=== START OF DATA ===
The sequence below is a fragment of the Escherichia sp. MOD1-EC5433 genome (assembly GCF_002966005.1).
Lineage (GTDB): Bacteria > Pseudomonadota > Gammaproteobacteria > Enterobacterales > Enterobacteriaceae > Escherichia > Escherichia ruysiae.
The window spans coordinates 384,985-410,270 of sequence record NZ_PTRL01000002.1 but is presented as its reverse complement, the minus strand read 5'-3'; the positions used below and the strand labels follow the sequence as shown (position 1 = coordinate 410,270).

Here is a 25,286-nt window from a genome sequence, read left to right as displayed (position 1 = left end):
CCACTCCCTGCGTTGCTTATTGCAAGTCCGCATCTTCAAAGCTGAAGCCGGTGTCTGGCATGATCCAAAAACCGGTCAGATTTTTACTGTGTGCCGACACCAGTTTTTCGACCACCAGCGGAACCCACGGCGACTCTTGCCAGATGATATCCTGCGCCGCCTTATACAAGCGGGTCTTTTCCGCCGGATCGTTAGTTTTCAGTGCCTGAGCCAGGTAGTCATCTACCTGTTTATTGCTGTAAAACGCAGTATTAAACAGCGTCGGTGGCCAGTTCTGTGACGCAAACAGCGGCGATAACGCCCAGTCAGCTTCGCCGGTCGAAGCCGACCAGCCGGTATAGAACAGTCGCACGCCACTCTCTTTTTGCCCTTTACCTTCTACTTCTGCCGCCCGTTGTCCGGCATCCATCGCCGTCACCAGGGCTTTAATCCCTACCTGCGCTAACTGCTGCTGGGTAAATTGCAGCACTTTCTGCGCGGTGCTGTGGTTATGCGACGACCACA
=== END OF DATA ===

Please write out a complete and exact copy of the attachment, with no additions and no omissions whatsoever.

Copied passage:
The sequence below is a fragment of the Escherichia sp. MOD1-EC5433 genome (assembly GCF_002966005.1).
Lineage (GTDB): Bacteria > Pseudomonadota > Gammaproteobacteria > Enterobacterales > Enterobacteriaceae > Escherichia > Escherichia ruysiae.
The window spans coordinates 384,985-410,270 of sequence record NZ_PTRL01000002.1 but is presented as its reverse complement, the minus strand read 5'-3'; the positions used below and the strand labels follow the sequence as shown (position 1 = coordinate 410,270).

Here is a 25,286-nt window from a genome sequence, read left to right as displayed (position 1 = left end):
CCACTCCCTGCGTTGCTTATTGCAAGTCCGCATCTTCAAAGCTGAAGCCGGTGTCTGGCATGATCCAAAAACCGGTCAGATTTTTACTGTGTGCCGACACCAGTTTTTCGACCACCAGCGGAACCCACGGCGACTCTTGCCAGATGATATCCTGCGCCGCCTTATACAAGCGGGTCTTTTCCGCCGGATCGTTAGTTTTCAGTGCCTGAGCCAGGTAGTCATCTACCTGTTTATTGCTGTAAAACGCAGTATTAAACAGCGTCGGTGGCCAGTTCTGTGACGCAAACAGCGGCGATAACGCCCAGTCAGCTTCGCCGGTCGAAGCCGACCAGCCGGTATAGAACAGTCGCACGCCACTCTCTTTTTGCCCTTTACCTTCTACTTCTGCCGCCCGTTGTCCGGCATCCATCGCCGTCACCAGGGCTTTAATCCCTACCTGCGCTAACTGCTGCTGGGTAAATTGCAGCACTTTCTGCGCGGTGCTGTGGTTATGCGACGACCACA